So You Think You Are Ready For Warehouse Automation?

Pedro Furtado, Projects Director, Efacec

With external factors such as rising labour costs, rapid technological advancements, and increasing global market demand, manufacturing companies are now more open to adopting warehouse automation technologies in order to better cope with competition. Where warehouses are concerned, manufacturers’ awareness of new logistics handling technologies such as Automated Storage and Retrieval Systems (ASRS) is on the rise, and many are increasingly adopting automation to assist with efficiency and productivity for their storage and dispatch operations.  

Companies successful with integrating automation in warehouses have reported higher levels of logistics accuracy, increased efficiency and productivity, and greater employee satisfaction. The benefits of an automated warehouse far exceed that of a manual warehouse. Many companies who have adopted automation attest to the fact that improved speed, elimination of human errors, and a reduced reliance on labour, can all be achieved by incorporating some degree of automation into their warehouses. 

Think Again 
Attractive and simple as it may all sound, deciding on when and how to adopt automation for a warehouse can be a complicated task - and not one to be taken lightly. Various aspects of a business need to be carefully reviewed before determining whether automation is the right fit. 

For any manufacturer looking to enjoy the benefits of warehouse automation, here are five factors to consider before a commitment is made. These five factors are: existing floor plan and space, availability of operation data, delivery and transportation, warehouse safety factors, and investment budget.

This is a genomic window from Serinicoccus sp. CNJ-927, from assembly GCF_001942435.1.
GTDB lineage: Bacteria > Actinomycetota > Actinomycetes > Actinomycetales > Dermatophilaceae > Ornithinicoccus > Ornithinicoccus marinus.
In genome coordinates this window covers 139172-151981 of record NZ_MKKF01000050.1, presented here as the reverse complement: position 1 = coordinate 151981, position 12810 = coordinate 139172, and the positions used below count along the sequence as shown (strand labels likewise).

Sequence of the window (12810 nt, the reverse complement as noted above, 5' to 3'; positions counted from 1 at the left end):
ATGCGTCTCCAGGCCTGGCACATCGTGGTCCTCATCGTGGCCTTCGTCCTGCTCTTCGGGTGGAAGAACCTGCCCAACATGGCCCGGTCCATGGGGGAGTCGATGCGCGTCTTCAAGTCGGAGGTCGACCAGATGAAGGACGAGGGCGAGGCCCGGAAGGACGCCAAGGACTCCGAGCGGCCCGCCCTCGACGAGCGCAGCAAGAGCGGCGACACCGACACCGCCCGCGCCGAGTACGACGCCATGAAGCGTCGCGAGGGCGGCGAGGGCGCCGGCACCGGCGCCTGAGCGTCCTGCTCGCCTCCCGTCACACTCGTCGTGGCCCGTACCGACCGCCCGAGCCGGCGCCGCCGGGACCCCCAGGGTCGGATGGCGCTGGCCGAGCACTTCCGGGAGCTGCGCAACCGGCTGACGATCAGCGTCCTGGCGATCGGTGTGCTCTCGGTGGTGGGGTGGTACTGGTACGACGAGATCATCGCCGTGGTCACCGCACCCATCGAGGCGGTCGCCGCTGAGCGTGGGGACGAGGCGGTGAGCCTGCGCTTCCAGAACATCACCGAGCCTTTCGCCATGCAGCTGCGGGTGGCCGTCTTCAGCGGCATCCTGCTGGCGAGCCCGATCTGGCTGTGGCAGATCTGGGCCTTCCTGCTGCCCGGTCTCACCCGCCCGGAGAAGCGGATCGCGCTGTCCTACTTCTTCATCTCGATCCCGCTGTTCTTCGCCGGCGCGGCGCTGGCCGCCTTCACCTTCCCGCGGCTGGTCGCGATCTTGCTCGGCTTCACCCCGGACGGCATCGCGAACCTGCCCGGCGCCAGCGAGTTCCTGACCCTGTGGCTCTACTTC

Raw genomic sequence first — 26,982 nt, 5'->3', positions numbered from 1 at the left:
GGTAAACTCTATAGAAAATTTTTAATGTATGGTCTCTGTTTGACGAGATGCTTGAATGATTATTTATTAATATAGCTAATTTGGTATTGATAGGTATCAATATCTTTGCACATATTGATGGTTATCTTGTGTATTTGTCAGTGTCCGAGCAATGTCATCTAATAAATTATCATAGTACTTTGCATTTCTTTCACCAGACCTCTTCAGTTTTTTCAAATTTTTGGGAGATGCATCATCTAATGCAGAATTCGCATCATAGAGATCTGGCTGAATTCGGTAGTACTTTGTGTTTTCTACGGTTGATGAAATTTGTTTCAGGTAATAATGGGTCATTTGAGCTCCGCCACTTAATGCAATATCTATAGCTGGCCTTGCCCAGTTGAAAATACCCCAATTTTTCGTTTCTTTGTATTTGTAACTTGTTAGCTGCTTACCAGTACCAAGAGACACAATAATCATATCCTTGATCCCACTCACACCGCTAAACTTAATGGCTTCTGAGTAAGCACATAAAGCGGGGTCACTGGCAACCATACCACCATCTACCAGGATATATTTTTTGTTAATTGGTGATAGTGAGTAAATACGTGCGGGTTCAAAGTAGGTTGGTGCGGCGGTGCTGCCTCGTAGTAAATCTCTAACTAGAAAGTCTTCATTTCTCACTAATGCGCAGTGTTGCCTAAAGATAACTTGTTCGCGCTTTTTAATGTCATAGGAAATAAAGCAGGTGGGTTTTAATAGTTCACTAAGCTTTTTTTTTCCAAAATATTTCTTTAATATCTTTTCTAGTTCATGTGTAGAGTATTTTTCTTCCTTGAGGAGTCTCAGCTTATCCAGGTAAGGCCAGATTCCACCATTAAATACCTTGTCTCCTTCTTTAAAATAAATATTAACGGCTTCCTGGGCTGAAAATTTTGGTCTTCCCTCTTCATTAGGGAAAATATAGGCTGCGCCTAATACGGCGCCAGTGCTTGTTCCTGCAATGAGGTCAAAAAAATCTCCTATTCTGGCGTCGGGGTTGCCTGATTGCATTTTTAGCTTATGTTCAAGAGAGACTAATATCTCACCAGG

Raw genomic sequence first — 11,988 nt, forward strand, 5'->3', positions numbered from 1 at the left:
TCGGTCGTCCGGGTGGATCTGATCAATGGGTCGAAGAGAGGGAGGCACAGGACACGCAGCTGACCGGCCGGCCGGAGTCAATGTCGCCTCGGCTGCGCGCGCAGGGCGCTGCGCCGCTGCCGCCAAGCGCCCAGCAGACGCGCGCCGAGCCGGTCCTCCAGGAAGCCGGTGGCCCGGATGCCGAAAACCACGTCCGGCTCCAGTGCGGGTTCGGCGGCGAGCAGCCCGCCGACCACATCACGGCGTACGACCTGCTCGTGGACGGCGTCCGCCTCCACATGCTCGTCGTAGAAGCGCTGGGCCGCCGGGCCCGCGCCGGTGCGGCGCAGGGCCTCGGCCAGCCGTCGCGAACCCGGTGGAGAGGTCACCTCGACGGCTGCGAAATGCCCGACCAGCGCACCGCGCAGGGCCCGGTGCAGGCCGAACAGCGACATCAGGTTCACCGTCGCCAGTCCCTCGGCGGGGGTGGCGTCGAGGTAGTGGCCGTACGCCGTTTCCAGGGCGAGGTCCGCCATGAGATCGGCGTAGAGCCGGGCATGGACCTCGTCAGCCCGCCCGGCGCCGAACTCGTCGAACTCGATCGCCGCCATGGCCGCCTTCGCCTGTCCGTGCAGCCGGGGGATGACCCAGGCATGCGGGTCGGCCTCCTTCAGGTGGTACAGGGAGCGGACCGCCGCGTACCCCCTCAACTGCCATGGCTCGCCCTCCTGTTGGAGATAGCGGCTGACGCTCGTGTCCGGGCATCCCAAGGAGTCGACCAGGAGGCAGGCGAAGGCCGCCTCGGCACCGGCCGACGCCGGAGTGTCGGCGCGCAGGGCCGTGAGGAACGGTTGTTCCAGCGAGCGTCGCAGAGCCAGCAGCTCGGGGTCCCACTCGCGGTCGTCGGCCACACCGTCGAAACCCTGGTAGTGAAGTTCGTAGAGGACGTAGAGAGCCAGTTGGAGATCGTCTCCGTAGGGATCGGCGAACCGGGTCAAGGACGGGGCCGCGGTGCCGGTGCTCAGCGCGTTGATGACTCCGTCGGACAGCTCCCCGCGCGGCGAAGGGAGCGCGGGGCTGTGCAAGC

1. Existing Floor Plan And Warehouse Space
Companies thinking of adopting warehouse automation should first assess their available floor plan and space. Careful planning is crucial, to ensure that the warehouse can integrate new functions easily in the future. Companies should aim to maximise their cube-wise space - length, width, and height - to fully optimise the warehouse for efficient material handling, order picking and storage processes, accommodating personnel movement and handling of equipment such as Automated Guided Vehicles (AGV). 

Another important consideration is the location of the warehouse site. Warehouses located in countries with high seismic activity, such as Indonesia and Japan, typically have height restrictions to follow. Other considerations for safe operation include floor flatness, loading weight, and levelness of the warehouse structure. Companies that begin with these planning considerations will be well poised to enjoy smoother implementation of their automated warehouse. 

2. Availability Of Operation Data